Our culture is so determined to reduce fat people to non-people, now even the satisfaction of surviving something horrible and coming out the other side strong and sane seems to be something they’d like to deny us.

Meatloaf anyone?


Enough with the shaming.

I was reading this article about fat stereotypes online the other day and when I got to the part about fat shaming my head nearly exploded so I thought it deserved its own post.

The free dictionary defines shame like this:




1. a. A painful emotion caused by the awareness of having done something wrong or foolish: felt shame for cheating on the exam.

b. Respect for propriety or morality: Have you no shame?
c. Psychiatry A pervasive, negative emotional state, usually originating in childhood, marked by chronic self-reproach and a sense of personal failure.
So, we’re talking about being foolish and wrong, a lack of respect for propriety, and instilling chronic self-reproach in people who don’t fit the society size norm.
And some people feel this is a good idea. The argument is always ‘well, if it helps people lose weight’.
It doesn’t. And to be perfectly honest, I don’t think anyone actually thinks that it does. I think that argument is self serving for the many, many people who like to be self righteous and smug suggesting that those who are fat are intentionally doing something bad and consciously making a choice to do something that hurts others.
Which is utterly ridiculous.
I will accept that fat hurts society when the government stops pimping for the grain industry and the diet industry and suggesting that we continue to eat in the way that has caused the population to gain weight every year that it’s been the recommendation, and yet is ‘backed by science’. Also when they come up with a solution that doesn’t involve disconnecting the intestines and that has a better than 5% success rate.
All fat shaming does is make people hate them selves. Feel overwhelming shame that we’re BAD. And it reinforces the idea that we’re somehow doing this to ourselves on purpose.
Of course there are plenty of people who got on the scale January 2 and realized that they’ve gained 10 lbs since Thanksgiving. They all resolved to go to the gym for 8 weeks, eat salads for the first month, and by spring break they’ll all be back to their bikini best.
But none of those people are the ones who get fat-shamed. The ones who get ostracized are those those who need to lose 2 and more sizes and I promise you, the number of those people who are a) unaware of their socially undesirable status and b) who haven’t already tried to do something is zero.
Even worse, our society has made fat shaming completely acceptable and that makes life for fat children hell on earth.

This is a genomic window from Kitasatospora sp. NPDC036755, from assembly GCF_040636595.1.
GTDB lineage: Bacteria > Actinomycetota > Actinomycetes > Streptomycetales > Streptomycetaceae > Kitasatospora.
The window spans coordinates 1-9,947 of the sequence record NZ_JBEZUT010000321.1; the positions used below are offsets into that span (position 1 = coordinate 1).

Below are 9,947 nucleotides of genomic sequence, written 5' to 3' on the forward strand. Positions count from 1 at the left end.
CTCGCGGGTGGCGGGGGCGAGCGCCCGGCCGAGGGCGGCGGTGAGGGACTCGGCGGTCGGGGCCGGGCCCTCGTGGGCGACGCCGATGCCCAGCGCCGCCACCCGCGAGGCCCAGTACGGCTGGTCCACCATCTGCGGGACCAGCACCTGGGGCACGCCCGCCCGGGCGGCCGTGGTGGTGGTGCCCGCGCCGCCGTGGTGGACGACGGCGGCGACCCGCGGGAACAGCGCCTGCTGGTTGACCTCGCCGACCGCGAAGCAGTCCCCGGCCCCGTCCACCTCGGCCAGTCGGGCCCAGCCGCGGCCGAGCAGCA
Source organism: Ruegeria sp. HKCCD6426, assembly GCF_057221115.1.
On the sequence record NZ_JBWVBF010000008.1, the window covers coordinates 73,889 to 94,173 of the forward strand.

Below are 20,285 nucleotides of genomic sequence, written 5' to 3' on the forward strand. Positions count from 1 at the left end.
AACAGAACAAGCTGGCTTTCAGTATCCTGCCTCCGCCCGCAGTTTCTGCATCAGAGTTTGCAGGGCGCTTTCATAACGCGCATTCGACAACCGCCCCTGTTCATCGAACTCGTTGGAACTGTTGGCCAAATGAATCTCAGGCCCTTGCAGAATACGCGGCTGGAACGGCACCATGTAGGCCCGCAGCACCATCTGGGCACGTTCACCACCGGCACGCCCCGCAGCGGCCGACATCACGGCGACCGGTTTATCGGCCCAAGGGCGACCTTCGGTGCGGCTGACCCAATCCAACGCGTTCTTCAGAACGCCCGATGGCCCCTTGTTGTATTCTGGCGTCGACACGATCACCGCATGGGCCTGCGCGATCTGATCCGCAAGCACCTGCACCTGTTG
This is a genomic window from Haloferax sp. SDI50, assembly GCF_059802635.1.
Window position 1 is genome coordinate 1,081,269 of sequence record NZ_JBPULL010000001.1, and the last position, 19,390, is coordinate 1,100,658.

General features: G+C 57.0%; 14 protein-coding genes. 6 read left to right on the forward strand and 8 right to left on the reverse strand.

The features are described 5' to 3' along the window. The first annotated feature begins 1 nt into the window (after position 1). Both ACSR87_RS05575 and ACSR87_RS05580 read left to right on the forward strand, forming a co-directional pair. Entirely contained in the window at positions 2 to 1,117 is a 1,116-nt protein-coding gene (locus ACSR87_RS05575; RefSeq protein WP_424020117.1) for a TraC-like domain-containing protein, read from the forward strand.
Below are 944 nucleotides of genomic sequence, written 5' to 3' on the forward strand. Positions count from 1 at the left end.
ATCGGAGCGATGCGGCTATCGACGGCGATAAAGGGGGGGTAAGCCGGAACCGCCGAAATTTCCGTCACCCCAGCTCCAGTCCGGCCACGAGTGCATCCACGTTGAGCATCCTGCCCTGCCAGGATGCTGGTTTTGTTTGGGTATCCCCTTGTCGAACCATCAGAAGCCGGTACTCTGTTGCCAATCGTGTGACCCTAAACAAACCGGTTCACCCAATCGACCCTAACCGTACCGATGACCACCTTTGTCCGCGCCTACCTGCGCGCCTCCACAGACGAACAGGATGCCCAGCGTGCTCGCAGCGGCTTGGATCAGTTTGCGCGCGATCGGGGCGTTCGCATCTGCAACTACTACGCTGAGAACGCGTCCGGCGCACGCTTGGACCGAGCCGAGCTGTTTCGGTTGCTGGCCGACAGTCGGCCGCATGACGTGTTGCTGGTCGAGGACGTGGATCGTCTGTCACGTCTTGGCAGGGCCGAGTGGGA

What are we saying?

A few weeks ago I happened across this article about how difficult it is to find non-sexualized clothing for young girls, suitable for active play and getting dirty.

Then I found this image on Facebook that says:

When you interrupt a girl’s school day to force her to change clothes or to send her home because her shorts are short or her bra straps are visible, you are telling her that hiding her body is more important than her education. You are telling her that making sure the boys have a distraction-free learning environment is more important than her education. You are telling her that boys are more entitled to an education than she is.

And suddenly I’m wondering how no one I’m reading is drawing the parallels from the current slut-shaming trends in schools to Islamic purdah? (Purdah, if you aren’t familiar with the term is what they call separating out the women so the men can’t see them, either physically or with clothing, in Islamic countries or parts of India and other places.)

The fashion industry is decreeing that all clothes should be short and tight and revealing, and in order to be ‘pretty’ you must wear those clothes. Then other segments of society tell the girls that if they wear those clothes that they are slutty and don’t deserve respect.

Anyone else see the problem here?

School administrators are telling girls that the way they dress is distracting to boys. That attitude, that men can’t really control themselves when faced with attractive women? Is what keeps the stories of horrific rapes in India rolling through our newsfeeds. It’s one of the ways they justify requiring burkas, or abayas in the Middle East. It keeps girls out of boys schools, which often keeps them out of school all together.

It reinforces the idea that boys are better and more important.

Try a search of Huffington Post, generally regarded as a reasonable information source, and look for ‘objectification’.

Or watch the awesome Laci Green:

We are on a very, very slippery social slope. Let’s not let this continue.